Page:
Frequently Asked Questions

Question: Where do you get your ideas?

Ideas come from a huge variety of places, from ordinary life, from all around me. It may be something I’ve seen, that gets me wondering, or something I’ve read, that spins me in a new direction. Sometimes it’s just a feeling about a place. The only thing that matters about an idea is that I have to be really, really interested in it. It has to seize my imagination and heart so that I have to explore it.

All my books started differently. I got the idea for My Mother is Weird after reading stories to my kids, and discovering that there were many books about kids having bad days, but none about a kid watching a mother having a bad day. So I thought about it, and thought about it, but nothing fell into place until one day, I was in a hurry to go somewhere, and my daughter was trying to talk to me.

I turned to her in exasperation and said, “Look, Karen, this isn’t a good time, leave me alone. Can’t you see I’ve got horns and claws?”

Karen, who was six at the time, just rolled her eyes and said, “Ah, Mom, you’re weird.”

That did it! Suddenly, I could hear in my head, the voice of a little girl... My mother is so weird. Some mornings, when she wakes up, she has horns and claws... and I knew exactly what she was feeling. So even though I was in a rush, I stopped to jot down the first draft of that story.

A Screaming Kind of Day started out with the character. A conversation with someone, triggered a vibrant young girl, Scully, who leaped into my mind – real, vivid, full of energy and life. She had an intense love of nature, and she knew how to get her own way, by turning off her hearing aids when it suited her. I was fascinated by her, and she just wouldn’t let go, so I knew I had to write a book about her.

A Friend Like Zilla started with a single image in my head, when I was visiting a park with my kids. My daughters were feeding seagulls and I suddenly had an image of two girls, one about ten, the other much older, feeding seagulls together. All I knew about them was that they were great friends. My imagination was seized by the image and feeling and I wanted to know more about them. So I dug in my mind – who were they? What were they doing there? What problems did they have in their lives? Those two girls in my mind’s eye became Nobby and Zilla.

My fantasy novel The Sower of Tales, began because I procrastinate. Yes, procrastinate. One day I was putting off whatever it was I should have been doing, and as I got up to change the wash from the dryer, I thought to myself, somewhat miserably, “I am going to reap what I sow.” And just as I thought that, an image flashed into my head, of an old woman, bending over to sow seeds – and I knew, I just knew, that she was sowing the seeds to tales. A chill went through me. I was fascinated by the image, and with the idea of sowing seeds to tales. I knew I had to write about this. So, being an eternal optimist, I told myself it would be a quick little thing and then I could get on with whatever else I was then working on. I spent some time trying to figure out what the story was about, who the old woman was, and trying to develop characters, and then I wrote it down, as a fable. It was about 60 pages long. But, it didn’t quite work. Not quite. So I worked on it some more, and then some more...and fifteen drafts and several years later, I had a draft that I felt worked, and the book was around 350 pages long.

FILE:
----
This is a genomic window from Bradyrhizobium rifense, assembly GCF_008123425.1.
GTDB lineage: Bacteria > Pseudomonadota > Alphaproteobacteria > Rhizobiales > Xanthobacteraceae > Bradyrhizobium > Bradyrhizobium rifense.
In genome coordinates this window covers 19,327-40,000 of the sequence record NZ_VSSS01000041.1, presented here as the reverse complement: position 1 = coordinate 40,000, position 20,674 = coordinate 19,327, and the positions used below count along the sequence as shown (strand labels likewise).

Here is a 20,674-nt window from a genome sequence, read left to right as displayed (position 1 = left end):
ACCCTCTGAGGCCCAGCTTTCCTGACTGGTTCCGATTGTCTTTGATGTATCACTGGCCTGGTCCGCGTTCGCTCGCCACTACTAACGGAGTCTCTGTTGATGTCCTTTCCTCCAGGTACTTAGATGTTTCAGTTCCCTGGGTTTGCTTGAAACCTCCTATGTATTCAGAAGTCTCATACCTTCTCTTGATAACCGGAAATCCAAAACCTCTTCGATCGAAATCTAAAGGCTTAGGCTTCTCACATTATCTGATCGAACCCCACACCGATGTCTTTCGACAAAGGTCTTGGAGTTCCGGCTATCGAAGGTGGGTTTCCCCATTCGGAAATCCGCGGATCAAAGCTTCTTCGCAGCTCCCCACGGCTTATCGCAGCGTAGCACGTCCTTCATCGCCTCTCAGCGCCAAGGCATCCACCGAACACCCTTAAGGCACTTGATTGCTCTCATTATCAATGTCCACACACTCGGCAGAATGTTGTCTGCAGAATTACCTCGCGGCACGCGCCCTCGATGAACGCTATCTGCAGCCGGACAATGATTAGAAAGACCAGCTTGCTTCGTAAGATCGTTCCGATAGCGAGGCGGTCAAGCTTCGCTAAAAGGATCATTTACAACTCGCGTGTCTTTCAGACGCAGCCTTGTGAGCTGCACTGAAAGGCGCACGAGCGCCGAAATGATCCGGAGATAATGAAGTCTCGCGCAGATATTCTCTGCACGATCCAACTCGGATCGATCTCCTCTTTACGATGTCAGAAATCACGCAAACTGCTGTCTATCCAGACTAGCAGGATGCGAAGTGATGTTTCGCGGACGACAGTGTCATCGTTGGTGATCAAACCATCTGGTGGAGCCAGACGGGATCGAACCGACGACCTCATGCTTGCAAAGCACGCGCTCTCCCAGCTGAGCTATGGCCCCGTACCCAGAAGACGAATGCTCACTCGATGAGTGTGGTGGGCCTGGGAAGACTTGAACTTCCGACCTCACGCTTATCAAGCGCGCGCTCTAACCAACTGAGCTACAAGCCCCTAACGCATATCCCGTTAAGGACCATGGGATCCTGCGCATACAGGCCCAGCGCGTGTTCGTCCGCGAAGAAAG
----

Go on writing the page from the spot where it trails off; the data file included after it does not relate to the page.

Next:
Question: What were some of your favourite books when you were a child?

When I was little, I LOVED Anne of Green Gables by L.M. Montgomery. That was my absolute all time favourite. A teacher in fourth grade started to read it in class and I was hooked. I had to go out and buy it, I had to find out what was going to happen after Anne banged the slate down on Gilbert’s head, if they would ever be friends. Then I had to read all the sequels. I have beautiful, old copies, with a hard green cover, and the books are worn with much handling and reading. I still enjoy the Anne books – I appreciate the humour in them, and the enormous love of the landscape that is woven through them. I love to re-read books, old favourites – it’s like visiting an old friend.

I also loved Little Women by Louisa May Alcott. In fact, it was Jo in Little Women who inspired me to become a writer.

Question: How long does it take you to write a book?

It usually takes at least six months to a year, and sometimes, several years. That’s from beginning to end, right from when that first idea seizes me.